Many people’s estates don’t file a federal, estate-tax tax return. The filing thresholds are huge.
In 2022, for example, your gross estate needs to exceed $12,060,000 before your executor or personal representative needs to file a federal Form 706 and potentially pay estate taxes.
Washington state, unfortunately, sets a far lower filing threshold. And many more estates get hit. But let’s go over the details. And then explain how executors and personal representatives need to plan as a result.
The Trigger for Filing a Washington State Estate Tax Return
An estate needs to file a Washington state estate tax return if the decedent (the person who died) leaves a gross estate of $2,193,000 or more.
The gross estate includes all of a person’s assets at death. For example, if a person’s death triggers a $1,000,000 life insurance claim, that counts. If a person holds a defined contribution retirement plan or individual retirement account with $500,000, that counts. If a person owns a $700,000 house, that counts.
With a $1,000,000 life insurance claim, a $500,000 retirement plan, and a $700,000 house, a person’s gross estate totals $2.2 million—just over the threshold that triggers filing.
Mortgages, loans payment and other liabilities get ignored for purposes of calculating the gross estate. For example, and here we use an extreme example, say a person’s only asset is a $2,200,000 house with a $2,199,999 mortgage. This person’s net worth equals $1, the net equity they have in their home.
But even though this person’s net worth might be only $1, their gross estate equals $2,200,000. And the estate owes the state of Washington an estate tax return.
Community Property Counts Toward Filing Threshold
One wrinkle to mention. Community property counts toward the $2,193,000 filing requirement threshold.
For example, keeping the example simple, say a married couple own a single asset, a home, as community property and the home is worth $2,200,000. When one spouse dies, that spouse’s gross estate equals $2,200,000. Accordingly, her or his estate needs to file an estate tax tax return with the State of Washington.
Note: The actual estate tax tax return adjusts for the community property on the return. Also, an estate doesn’t pay Washington state estate tax on bequests to the surviving spouse.
No Inflation Adjustments Mean Number of Filing Estates Increase
A final quick note, which is partly a plea for fairness from the Washington state legislature and partly a caution for people who think their estates won’t ever need to worry about an estate tax return because they’re several hundred thousand dollars or more below that filing threshold.
The state does not adjust the $2,193,000 filing trigger for inflation.
That $2.193 million threshold, which was set in 2018, really should be about $2,586,000 in 2022. And then probably closer to $2,800,000 for 2023.
Thus, if your estate is even close to the filing threshold now, your personal representative or executor should plan on needing to file when the time comes. And maybe even more actionable? You probably want to consider some estate planning.
When a Washington State Estate Pays Taxes
An estate pays taxes when the net estate exceeds that $2,193,000 threshold.
The net estate equals the gross estate minus the decedent’s spouse’s share of any community property, bequests to the decedent’s spouse, the decedent’s debts (including their share of a mortgage), the expenses of administering the estate, and then a handful of deductions including one for charitable contributions from the estate.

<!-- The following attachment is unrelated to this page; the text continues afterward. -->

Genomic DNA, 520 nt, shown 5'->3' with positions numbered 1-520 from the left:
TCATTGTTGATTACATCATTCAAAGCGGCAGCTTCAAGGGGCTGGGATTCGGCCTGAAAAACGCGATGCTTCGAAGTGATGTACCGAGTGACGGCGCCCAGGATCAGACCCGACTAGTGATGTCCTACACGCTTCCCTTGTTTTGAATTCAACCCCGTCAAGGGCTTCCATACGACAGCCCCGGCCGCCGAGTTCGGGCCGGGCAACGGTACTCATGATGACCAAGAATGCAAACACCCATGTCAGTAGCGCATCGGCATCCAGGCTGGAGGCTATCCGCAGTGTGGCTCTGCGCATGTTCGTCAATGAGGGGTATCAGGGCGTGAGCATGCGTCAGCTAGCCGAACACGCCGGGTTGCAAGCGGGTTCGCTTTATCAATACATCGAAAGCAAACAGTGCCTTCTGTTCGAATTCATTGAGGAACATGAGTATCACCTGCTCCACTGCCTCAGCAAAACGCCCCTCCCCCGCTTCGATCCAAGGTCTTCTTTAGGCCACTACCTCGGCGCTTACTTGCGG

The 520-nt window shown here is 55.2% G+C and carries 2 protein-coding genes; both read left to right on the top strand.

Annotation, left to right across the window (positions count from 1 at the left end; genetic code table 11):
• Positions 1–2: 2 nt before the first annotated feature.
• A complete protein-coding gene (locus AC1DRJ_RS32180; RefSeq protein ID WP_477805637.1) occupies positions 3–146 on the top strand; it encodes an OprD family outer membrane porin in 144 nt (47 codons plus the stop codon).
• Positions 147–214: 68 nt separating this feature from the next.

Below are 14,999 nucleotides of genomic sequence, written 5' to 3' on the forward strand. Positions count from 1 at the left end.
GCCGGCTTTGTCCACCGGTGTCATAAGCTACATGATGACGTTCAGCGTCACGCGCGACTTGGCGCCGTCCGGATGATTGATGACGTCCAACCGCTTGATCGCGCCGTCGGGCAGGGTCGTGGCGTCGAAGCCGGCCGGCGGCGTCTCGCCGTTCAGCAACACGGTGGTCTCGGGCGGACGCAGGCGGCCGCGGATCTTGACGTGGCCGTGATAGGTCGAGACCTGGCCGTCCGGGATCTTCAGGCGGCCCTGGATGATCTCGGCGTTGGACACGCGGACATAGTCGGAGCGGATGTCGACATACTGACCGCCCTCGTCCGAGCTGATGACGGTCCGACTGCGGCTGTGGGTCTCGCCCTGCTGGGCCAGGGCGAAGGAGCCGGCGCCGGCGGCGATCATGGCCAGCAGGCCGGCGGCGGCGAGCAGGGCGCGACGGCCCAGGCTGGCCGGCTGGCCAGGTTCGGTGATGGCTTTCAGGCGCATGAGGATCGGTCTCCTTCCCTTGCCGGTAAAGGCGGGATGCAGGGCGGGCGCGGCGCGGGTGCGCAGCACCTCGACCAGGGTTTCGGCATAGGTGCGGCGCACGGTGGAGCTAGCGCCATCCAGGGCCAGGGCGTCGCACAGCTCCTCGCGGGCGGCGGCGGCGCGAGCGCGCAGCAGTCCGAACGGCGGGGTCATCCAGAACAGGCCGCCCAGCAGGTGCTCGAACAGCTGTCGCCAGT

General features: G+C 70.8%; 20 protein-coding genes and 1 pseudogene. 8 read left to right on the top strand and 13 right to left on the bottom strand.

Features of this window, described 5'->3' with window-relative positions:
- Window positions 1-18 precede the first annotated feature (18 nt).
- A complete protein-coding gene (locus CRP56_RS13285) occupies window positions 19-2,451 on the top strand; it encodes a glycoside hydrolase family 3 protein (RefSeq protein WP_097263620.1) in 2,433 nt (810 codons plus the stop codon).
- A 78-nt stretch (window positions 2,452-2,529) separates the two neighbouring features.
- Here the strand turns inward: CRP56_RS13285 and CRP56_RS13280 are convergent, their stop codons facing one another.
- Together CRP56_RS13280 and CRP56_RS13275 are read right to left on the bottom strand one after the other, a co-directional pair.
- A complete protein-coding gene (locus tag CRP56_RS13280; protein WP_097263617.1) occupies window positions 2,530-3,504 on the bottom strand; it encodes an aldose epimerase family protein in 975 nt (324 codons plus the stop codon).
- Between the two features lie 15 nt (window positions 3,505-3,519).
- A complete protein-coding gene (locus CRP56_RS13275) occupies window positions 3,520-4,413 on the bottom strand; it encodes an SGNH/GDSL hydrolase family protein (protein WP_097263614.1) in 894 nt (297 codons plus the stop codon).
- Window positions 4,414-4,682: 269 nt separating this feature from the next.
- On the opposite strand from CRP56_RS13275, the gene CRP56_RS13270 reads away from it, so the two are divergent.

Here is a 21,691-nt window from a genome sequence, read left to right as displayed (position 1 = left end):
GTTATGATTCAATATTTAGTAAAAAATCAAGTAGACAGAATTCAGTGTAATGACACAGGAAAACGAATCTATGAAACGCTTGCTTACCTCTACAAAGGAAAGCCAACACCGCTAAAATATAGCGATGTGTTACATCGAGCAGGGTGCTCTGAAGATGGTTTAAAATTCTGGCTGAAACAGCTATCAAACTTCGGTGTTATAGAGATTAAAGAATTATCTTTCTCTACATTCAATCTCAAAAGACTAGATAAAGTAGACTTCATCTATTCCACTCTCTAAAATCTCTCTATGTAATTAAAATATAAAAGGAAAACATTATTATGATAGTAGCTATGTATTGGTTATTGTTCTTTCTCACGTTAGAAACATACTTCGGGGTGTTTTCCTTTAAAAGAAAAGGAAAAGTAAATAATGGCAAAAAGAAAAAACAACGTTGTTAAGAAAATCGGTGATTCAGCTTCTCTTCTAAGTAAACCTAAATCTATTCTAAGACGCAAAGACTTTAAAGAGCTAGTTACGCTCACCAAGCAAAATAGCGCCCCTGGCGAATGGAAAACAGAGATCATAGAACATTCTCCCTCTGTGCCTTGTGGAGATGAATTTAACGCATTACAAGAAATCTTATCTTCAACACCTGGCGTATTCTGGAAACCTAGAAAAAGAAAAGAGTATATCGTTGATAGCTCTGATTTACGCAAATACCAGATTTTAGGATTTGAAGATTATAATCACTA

The tax rate on the net estate starts at 10 percent. That’s the rate on the first million dollars of taxable estate in excess of that $2,193,000 threshold.
For example, a net estate of $3,193,000 pays a 10 percent tax on the $1,000,000 excess over the $2,193,000. That tax equals $100,000.
Then the estate-tax tax rate coasts up to 20 percent by the time the net estate crosses $9,000,000. (Click here for the current estate tax rate table.)
An important note: Because gross estates commonly include community property from a marriage, ignore mortgages and other debts, and then haven’t yet been adjusted for allowed deductions, often an estate files an estate tax return that includes no estate taxes. That’s good in one sense. But it also means the estate and its executor bear the cost and burden of filing a time-consuming tax return at the same time as the family tries to work through the first part of its grief.
Three Other Things to Know about Washington State Estate Tax Returns
The estate tax return is due nine months after the decedent passes. An estate can obtain a six-month extension of the tax return filing deadline but still needs to pay the tax by the nine-month marker.
The actual estate tax return doesn’t really work like a normal income tax return. The executor or personal representative for example doesn’t just prepare and submit forms. Rather filing the estate tax tax return resembles an IRS audit. Every transaction amount, asset or liability needs to be substantiated with a source document that proves some number on the return. The estate needs appraisals and valuations, preferably from a firm on the state’s approved vendor list, for all the valuable assets.
If you’re thinking the actual estate tax tax return will probably be several inches thick? Yes. You’re right.
At the time we’re writing this, the Department of Revenue takes about a year and a half to process an estate-tax tax return. And often, the filing includes some telephone calls and correspondence between the state and the estate’s representative.
One final comment: Your attorney can probably refer you to a good accountant who prepares Washington state estate-tax returns. But if you want to talk with us, we’d be happy to prepare and file the state estate tax return and if necessary the federal estate tax return. (You can click here to reach out: How to contact us.)